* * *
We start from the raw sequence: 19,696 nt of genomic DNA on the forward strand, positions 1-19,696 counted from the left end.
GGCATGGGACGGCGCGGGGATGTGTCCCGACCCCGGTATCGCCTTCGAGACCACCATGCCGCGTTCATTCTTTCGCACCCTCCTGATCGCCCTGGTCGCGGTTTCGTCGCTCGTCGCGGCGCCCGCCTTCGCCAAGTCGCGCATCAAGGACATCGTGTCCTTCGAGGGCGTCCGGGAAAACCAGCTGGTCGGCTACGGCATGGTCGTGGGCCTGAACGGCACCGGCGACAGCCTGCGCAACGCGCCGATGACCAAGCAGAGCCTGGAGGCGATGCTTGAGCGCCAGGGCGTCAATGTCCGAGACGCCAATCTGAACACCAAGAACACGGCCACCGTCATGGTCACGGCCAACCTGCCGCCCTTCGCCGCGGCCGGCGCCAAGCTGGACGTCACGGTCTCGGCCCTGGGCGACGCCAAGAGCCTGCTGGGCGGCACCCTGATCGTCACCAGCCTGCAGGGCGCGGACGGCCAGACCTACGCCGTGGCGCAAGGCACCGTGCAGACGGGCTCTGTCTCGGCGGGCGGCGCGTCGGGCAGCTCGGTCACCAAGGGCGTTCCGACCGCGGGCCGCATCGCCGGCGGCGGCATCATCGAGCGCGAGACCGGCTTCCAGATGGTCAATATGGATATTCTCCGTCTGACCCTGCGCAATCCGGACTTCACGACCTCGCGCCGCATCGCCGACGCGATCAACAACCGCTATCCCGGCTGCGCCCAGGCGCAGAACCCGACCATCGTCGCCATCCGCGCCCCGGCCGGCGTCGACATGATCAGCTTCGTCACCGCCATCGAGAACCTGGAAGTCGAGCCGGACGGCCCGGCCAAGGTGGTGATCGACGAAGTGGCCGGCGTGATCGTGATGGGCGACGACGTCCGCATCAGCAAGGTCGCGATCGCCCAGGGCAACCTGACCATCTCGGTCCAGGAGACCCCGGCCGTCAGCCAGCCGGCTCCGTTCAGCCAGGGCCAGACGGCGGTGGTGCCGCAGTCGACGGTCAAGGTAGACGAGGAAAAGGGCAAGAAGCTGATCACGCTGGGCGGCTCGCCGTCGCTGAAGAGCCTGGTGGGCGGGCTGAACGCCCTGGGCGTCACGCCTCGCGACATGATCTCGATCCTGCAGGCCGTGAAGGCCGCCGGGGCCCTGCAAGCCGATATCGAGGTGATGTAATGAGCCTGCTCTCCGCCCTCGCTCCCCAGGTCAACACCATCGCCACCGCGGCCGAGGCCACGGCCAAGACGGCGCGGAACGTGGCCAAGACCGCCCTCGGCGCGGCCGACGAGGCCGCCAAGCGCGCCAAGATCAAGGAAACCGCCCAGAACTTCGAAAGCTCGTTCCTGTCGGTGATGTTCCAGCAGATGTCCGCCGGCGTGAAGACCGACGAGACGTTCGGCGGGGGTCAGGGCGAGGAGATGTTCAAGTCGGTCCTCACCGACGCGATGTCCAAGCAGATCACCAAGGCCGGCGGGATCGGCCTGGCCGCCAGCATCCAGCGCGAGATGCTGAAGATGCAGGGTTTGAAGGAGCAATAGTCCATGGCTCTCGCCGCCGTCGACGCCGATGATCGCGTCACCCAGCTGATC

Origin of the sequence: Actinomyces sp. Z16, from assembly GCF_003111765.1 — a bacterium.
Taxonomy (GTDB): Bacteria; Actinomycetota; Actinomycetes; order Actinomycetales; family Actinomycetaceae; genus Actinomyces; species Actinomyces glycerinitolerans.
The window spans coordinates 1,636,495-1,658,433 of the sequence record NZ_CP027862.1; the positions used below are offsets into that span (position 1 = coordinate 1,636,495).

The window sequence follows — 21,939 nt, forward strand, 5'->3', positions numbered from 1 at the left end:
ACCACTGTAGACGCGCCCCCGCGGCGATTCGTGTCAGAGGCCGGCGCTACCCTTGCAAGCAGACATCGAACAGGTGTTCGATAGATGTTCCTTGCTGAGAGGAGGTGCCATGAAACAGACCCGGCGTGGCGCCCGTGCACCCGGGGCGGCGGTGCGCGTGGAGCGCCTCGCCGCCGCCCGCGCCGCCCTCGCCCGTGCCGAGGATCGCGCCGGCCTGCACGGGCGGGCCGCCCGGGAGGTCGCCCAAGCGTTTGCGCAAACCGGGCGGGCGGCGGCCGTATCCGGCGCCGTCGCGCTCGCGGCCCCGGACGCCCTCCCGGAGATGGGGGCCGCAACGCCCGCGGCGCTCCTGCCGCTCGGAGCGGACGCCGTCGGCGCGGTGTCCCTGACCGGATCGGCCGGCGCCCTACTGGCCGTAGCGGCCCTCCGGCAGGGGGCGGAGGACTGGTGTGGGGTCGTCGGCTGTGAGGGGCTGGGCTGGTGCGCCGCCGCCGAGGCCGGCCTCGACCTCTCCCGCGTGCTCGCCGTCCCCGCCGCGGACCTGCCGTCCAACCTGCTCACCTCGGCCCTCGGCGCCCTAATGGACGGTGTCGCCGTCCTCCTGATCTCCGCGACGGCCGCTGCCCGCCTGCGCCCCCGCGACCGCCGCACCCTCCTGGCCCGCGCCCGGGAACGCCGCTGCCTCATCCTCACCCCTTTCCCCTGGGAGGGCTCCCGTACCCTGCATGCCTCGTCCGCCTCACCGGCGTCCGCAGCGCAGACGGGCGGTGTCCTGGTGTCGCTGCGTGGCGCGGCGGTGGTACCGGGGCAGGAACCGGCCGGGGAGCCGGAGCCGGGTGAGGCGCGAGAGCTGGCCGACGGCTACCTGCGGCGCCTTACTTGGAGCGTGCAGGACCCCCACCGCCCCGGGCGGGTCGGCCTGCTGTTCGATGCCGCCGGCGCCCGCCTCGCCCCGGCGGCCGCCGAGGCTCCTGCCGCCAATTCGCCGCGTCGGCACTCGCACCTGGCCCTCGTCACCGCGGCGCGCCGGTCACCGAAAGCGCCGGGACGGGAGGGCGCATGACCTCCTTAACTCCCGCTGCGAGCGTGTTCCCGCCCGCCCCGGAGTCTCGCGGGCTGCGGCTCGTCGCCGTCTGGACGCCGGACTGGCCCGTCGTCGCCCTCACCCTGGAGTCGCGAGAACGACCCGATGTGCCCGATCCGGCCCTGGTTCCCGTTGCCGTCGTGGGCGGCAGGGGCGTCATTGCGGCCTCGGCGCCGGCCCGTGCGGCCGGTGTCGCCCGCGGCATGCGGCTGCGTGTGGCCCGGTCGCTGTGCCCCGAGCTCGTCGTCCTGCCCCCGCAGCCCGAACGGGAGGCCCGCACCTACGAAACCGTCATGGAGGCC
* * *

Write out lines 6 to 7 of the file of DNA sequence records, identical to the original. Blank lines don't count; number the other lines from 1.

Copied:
The window sequence follows — 21,939 nt, forward strand, 5'->3', positions numbered from 1 at the left end:
ACCACTGTAGACGCGCCCCCGCGGCGATTCGTGTCAGAGGCCGGCGCTACCCTTGCAAGCAGACATCGAACAGGTGTTCGATAGATGTTCCTTGCTGAGAGGAGGTGCCATGAAACAGACCCGGCGTGGCGCCCGTGCACCCGGGGCGGCGGTGCGCGTGGAGCGCCTCGCCGCCGCCCGCGCCGCCCTCGCCCGTGCCGAGGATCGCGCCGGCCTGCACGGGCGGGCCGCCCGGGAGGTCGCCCAAGCGTTTGCGCAAACCGGGCGGGCGGCGGCCGTATCCGGCGCCGTCGCGCTCGCGGCCCCGGACGCCCTCCCGGAGATGGGGGCCGCAACGCCCGCGGCGCTCCTGCCGCTCGGAGCGGACGCCGTCGGCGCGGTGTCCCTGACCGGATCGGCCGGCGCCCTACTGGCCGTAGCGGCCCTCCGGCAGGGGGCGGAGGACTGGTGTGGGGTCGTCGGCTGTGAGGGGCTGGGCTGGTGCGCCGCCGCCGAGGCCGGCCTCGACCTCTCCCGCGTGCTCGCCGTCCCCGCCGCGGACCTGCCGTCCAACCTGCTCACCTCGGCCCTCGGCGCCCTAATGGACGGTGTCGCCGTCCTCCTGATCTCCGCGACGGCCGCTGCCCGCCTGCGCCCCCGCGACCGCCGCACCCTCCTGGCCCGCGCCCGGGAACGCCGCTGCCTCATCCTCACCCCTTTCCCCTGGGAGGGCTCCCGTACCCTGCATGCCTCGTCCGCCTCACCGGCGTCCGCAGCGCAGACGGGCGGTGTCCTGGTGTCGCTGCGTGGCGCGGCGGTGGTACCGGGGCAGGAACCGGCCGGGGAGCCGGAGCCGGGTGAGGCGCGAGAGCTGGCCGACGGCTACCTGCGGCGCCTTACTTGGAGCGTGCAGGACCCCCACCGCCCCGGGCGGGTCGGCCTGCTGTTCGATGCCGCCGGCGCCCGCCTCGCCCCGGCGGCCGCCGAGGCTCCTGCCGCCAATTCGCCGCGTCGGCACTCGCACCTGGCCCTCGTCACCGCGGCGCGCCGGTCACCGAAAGCGCCGGGACGGGAGGGCGCATGACCTCCTTAACTCCCGCTGCGAGCGTGTTCCCGCCCGCCCCGGAGTCTCGCGGGCTGCGGCTCGTCGCCGTCTGGACGCCGGACTGGCCCGTCGTCGCCCTCACCCTGGAGTCGCGAGAACGACCCGATGTGCCCGATCCGGCCCTGGTTCCCGTTGCCGTCGTGGGCGGCAGGGGCGTCATTGCGGCCTCGGCGCCGGCCCGTGCGGCCGGTGTCGCCCGCGGCATGCGGCTGCGTGTGGCCCGGTCGCTGTGCCCCGAGCTCGTCGTCCTGCCCCCGCAGCCCGAACGGGAGGCCCGCACCTACGAAACCGTCATGGAGGCC